The ‘off the leash’ thing might explain stories of dogs and their owners ending up in icy lakes. Someone was writing about how drivers forget to change their driving techniques in icy weather… they go too fast; drive too close to the car in front, etc… it strikes me that that warning also applies to other things we do, whether it’s getting our stocks right or walking dogs.

I understand it’s difficult when we do things by habit… we can be knee-deep in trouble before we wake out of auto-pilot.

I was thinking to myself that I wished we had more milk and bread. I noted that we’d gone onto freezer rations — tins next! We still have vegetables and potatoes; biscuits and sweets (including my special hoard of Bassett’s mint creams and chocolate peanuts); a very little fruit; rice and pasta in the cupboard; one small loaf of bread in the freezer (the kind Mum likes but I hate)… I knew we would hold out for months and there’s no need to complain, but I still wished the fridge contained more in the way of fresh groceries. I can’t even make simple things like scrambled egg or macaroni cheese, as we are hoarding what’s left of the milk.

My sister can’t come out because she’s snowed up in her little village. It would be a long icy tramp for me to the local supermarket, though I would do it if it was really worth it. There are no little shops at the end of the block here… one of the not-so-good things about this particular location.

No need to worry, though… Man Mountain to the rescue! He appeared yesterday with milk, bread, and jam doughnuts, and surprised us again today with two bags of food. It was very kind. He said shops are running low in things like milk because the lorries aren’t getting through. The milk he brought today is long-life.

I still mustn’t make dishes that need milk… there are other things we can eat instead. (Eyes the pizzas and and sausage rolls hungrily).

Another neighbour rang up and said he and his wife are making the long walk out to the supermarket and did we need anything, and my mother said “thanks, but we’re okay!”

A friend in Yorkshire says the wind is still whipping up the snow into blizzards. They’re sitting tight and not risking their safety; the only thing they’ll run out of is salad, but they’ll survive without it for a bit.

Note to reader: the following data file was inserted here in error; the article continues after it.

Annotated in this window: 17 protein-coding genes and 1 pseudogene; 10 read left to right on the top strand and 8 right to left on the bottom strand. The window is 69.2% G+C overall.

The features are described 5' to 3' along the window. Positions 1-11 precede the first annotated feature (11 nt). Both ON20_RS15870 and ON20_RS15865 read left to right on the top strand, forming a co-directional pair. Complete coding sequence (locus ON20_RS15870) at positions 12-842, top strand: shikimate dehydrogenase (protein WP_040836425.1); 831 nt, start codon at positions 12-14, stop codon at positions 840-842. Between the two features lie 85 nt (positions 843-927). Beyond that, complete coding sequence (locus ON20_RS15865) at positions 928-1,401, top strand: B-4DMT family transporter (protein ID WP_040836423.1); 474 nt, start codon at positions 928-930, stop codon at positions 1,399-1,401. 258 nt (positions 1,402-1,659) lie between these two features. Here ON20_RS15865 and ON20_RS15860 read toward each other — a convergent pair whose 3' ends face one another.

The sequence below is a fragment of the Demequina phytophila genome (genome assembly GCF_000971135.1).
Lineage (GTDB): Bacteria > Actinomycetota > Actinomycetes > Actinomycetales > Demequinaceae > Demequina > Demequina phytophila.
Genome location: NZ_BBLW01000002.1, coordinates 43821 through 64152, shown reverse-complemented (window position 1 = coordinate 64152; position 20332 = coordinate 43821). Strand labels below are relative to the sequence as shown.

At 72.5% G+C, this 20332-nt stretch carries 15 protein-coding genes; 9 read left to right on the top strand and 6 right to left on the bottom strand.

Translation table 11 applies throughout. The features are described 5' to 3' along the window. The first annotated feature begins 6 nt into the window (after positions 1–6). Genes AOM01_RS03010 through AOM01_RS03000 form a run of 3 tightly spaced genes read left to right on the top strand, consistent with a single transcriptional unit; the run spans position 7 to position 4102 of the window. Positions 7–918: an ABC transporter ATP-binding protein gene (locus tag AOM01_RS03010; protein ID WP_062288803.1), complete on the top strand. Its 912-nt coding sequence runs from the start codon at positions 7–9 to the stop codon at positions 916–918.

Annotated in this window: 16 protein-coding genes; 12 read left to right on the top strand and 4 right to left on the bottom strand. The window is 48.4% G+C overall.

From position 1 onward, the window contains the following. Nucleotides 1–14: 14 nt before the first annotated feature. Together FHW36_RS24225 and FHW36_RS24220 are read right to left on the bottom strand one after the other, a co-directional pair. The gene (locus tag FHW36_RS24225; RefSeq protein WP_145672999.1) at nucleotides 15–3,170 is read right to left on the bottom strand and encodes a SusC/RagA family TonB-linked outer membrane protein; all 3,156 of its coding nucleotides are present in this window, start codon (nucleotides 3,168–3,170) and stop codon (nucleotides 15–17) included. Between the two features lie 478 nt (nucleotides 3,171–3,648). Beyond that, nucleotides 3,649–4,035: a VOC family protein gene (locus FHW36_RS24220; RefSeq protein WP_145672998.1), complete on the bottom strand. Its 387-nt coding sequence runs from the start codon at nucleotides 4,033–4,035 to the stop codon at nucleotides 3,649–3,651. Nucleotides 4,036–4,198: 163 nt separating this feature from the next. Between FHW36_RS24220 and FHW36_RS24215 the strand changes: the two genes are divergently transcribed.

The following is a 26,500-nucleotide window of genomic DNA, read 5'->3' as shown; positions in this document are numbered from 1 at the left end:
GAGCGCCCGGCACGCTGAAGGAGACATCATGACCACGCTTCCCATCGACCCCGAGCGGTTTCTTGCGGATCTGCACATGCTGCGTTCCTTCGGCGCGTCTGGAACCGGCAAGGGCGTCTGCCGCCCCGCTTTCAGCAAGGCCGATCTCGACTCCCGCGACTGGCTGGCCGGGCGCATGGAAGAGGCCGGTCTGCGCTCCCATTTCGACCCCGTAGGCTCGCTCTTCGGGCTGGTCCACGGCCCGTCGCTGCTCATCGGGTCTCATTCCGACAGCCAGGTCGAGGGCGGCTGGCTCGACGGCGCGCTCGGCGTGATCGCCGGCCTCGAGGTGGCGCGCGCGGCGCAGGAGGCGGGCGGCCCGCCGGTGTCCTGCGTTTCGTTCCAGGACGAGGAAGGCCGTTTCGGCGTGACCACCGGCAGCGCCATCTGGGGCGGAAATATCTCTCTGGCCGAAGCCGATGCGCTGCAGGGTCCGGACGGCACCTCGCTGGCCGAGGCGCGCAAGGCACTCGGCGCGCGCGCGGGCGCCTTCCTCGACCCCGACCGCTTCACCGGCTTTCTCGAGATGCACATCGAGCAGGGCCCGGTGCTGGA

Now the cat is squirming in my mother’s arms, but that’s fine by me… easier to blog! …D’oh… spoke too soon! This cat (Delilah) is the definition of the phrase ‘in your face’. She lies on your chest and watches your eyes. I escaped by going outside to change a litter tray, and cleaned it with balls of dry snow. Gosh, this stuff has its uses… it saves on kitchen paper.

The following piece seems to be going the rounds on Facebook: “Where are we going, Piglet?”

I don’t go on Facebook much, so don’t pay attention to me if I sound blase! It’s pure gammon. My sister posted me the link and said she visualized Pooh as me and Piglet as The Little Witness. The Little Witness was currently squatting on a box of chocolate-covered peppermint creams, so that doesn’t surprise me.

We don’t have the stocks of red wine referred to in the Pooh conversation, but we have plenty of cat litter, Man Mountain brought the pizzas, and there’s a little bottle of Dandelion and Burdock in the fridge.

It’s odd how differently you view your food stocks when you are snowed in. It goes from “I suppose I should drink it,” to “I’m so glad to see that there!” and “I wish I hadn’t thrown away the year-out-of-date tin of Carnation Milk.”

Ah… a blob of white just flashed past the window.

“Did you see snow drop off the roof?”


Hopefully this freeze party is ending.

Posted in Life and Family, Observations, Photographs, Technology and Software

What Comes Into Being When You Have No Access

Here in Scotland, drifts of powdery snow lie on the ground outside.

Certain things had to be done before the daylight waned… laundry, changing bedlinen, and bringing the ironing board back from the shed. Whilst pottering around happily in this manner, unaware of a chain of events thus set in motion, one of Mum’s friends turned up for a teatime visit and to sit in my place. 😒

I’m not annoyed… I would rather she sits there. The other chair is too far away and you’d have to yell down the length of the room at Mum. Trouble was, I had forgotten the visitor was coming, and left my iPad set up on the big footstool by my seat. I didn’t want to disturb them by retrieving it (as though to say “hey, you’re sitting in MY spot!”), and my offer of tea was rejected, so I abandoned the iPad and got on with preparing vegetables in the kitchen.

When the friend left, I brought tea and biscuits and settled down. At last I could get some rest! My shoulders and neck were aching as I hadn’t meant to spend so much time flitting around.

But no! The iPad refused to start up… its battery power had gone utterly flat. All that showed up on the screen was a black void featuring the spectre of an empty battery sitting in a little sliver of red. When the iPad’s power goes that low, it takes an age charging it up enough to let me back in.